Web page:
This is a much updated version of Mike Shanzer's fingerd-1.3. It is almost completely rewritten, well-debugged (i.e., more secure), and quite configurable. It supports ACLs, a message-of-the-day file, the ability to run programs for given user-IDs, and a full set of command-line options that make it mostly compatible with modern BSD versions. It is portable, uses GNU Autoconf and GNU Automake for builds, and it comes with a ready-to-use BSD makefile too.
NewSyslog is an updated version of a package put together by Theodore Tso of MIT Project Athena (which is included in NetBSD, FreeBSD, OpenBSD, etc.). It manages the rotation and archiving of log files (primarily those written to by syslogd). This version has a mix of features from all of the other versions, and it has been made more portable than any of the others with the help of GNU Autoconf.
Smail is a Mail Transport Agent. Its job is to accept mail messages from sources on the local machine, or from remote hosts, and deliver those messages to the appropriate destinations, be they to remote hosts or to files or programs on the local machine. Smail is designed to be mostly compatible with sendmail but uses a much simpler configuration scheme.
BSD Vacation v2 is a rewrite of the 'vacation' program that has come with Sendmail (and thus *BSD) since about 1983. This version has been almost completely rewritten in an attempt to get it closer to RFC-2822 compliance than any previous version. It properly responds to the correct recipients, as per the RFC, and it correctly handles multi-line headers. The command-line interface is compatible with previous versions, and most recent add-on features from the various *BSD projects have been implemented, such as support for preloading the recent recipients database.
Host is a complete and powerful command-line based DNS query and testing tool. It has many of the same basic features as other similar tools such as nslookup and dig, but it has more extensive testing and test automation features. Host also has a much more standard (i.e. Unix-based) command-line user interface.
don't be so self deprecating!
Maybe the about section shouldn't be so self deprecating.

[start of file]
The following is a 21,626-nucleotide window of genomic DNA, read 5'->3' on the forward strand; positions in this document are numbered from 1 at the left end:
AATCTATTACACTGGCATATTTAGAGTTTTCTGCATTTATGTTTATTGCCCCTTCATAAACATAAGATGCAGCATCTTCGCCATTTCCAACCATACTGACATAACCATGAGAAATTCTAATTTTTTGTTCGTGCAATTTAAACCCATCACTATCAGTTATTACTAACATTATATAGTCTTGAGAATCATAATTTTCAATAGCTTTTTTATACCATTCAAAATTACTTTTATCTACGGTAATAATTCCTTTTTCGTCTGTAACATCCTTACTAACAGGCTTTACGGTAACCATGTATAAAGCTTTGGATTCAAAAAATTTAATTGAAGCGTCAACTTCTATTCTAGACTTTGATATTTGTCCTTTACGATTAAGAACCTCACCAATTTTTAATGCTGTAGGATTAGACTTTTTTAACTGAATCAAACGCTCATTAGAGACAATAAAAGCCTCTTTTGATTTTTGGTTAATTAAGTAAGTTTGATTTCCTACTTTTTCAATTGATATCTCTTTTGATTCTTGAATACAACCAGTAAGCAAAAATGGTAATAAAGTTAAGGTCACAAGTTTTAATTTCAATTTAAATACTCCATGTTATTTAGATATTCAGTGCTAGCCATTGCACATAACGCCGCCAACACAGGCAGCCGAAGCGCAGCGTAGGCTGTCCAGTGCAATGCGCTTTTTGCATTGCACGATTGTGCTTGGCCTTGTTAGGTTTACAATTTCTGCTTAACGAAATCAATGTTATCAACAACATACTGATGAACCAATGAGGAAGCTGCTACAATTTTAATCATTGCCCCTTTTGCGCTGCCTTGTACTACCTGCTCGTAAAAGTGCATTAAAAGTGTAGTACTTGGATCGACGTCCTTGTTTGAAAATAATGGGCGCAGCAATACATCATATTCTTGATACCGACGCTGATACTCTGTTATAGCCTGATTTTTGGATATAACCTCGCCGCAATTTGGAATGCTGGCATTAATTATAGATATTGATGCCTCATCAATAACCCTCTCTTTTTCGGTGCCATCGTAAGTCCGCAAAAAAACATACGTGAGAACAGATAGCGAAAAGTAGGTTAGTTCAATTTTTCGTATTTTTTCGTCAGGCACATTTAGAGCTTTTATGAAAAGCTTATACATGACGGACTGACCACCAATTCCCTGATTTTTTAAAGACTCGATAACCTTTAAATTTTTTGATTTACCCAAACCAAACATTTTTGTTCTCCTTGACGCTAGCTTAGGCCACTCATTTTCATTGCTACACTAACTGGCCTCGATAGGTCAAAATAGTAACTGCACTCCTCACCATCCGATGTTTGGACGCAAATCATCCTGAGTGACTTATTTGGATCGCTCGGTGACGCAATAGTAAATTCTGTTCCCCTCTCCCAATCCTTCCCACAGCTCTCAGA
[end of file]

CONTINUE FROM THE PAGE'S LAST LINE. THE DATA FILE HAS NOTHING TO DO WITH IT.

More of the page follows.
There are many good reasons still to have a decent line editor available on all systems. Some of those could be described instead of worrying about the other tools that don't really compare.
Re: License of "Freeware" isn't very free
I also really dislike the idea of binary-only BLOBs being labeled as "freeware" on Freshmeat. It definitely goes against the spirit of anything I would expect to find labeled as "freeware". I expect freeware to have source available.
> Our goal is to provide an easy to use,
> secure and high performance web server
> product with the best value for all
> level of users instead of a so so open
> source project. Close source is easier
> for us to maintain the quality,
> performance and security.
That sounds like a pile of VERY poor excuses.
Closed source software is NOT actually easier to maintain, and in fact it's likely going to be of much lower quality and performance, and have less security too, than if you published your source code.
You simply cannot hope to attain the highest levels of quality, performance, and security without having far more eyes than just your own looking at your code.
Note that just because your code is open sourced doesn't mean you have to accept changes back or even allow for redistribution, and you can definitely restrict redistribution of modified copies (though that's beginning to go against the spirit of open source). I.e. you don't have to follow common open source development practices just because you publish your source code for everyone to examine, fix, change, and build for themselves.
I for one would never ever have looked at your product in the first place if I had known the source was unavailable.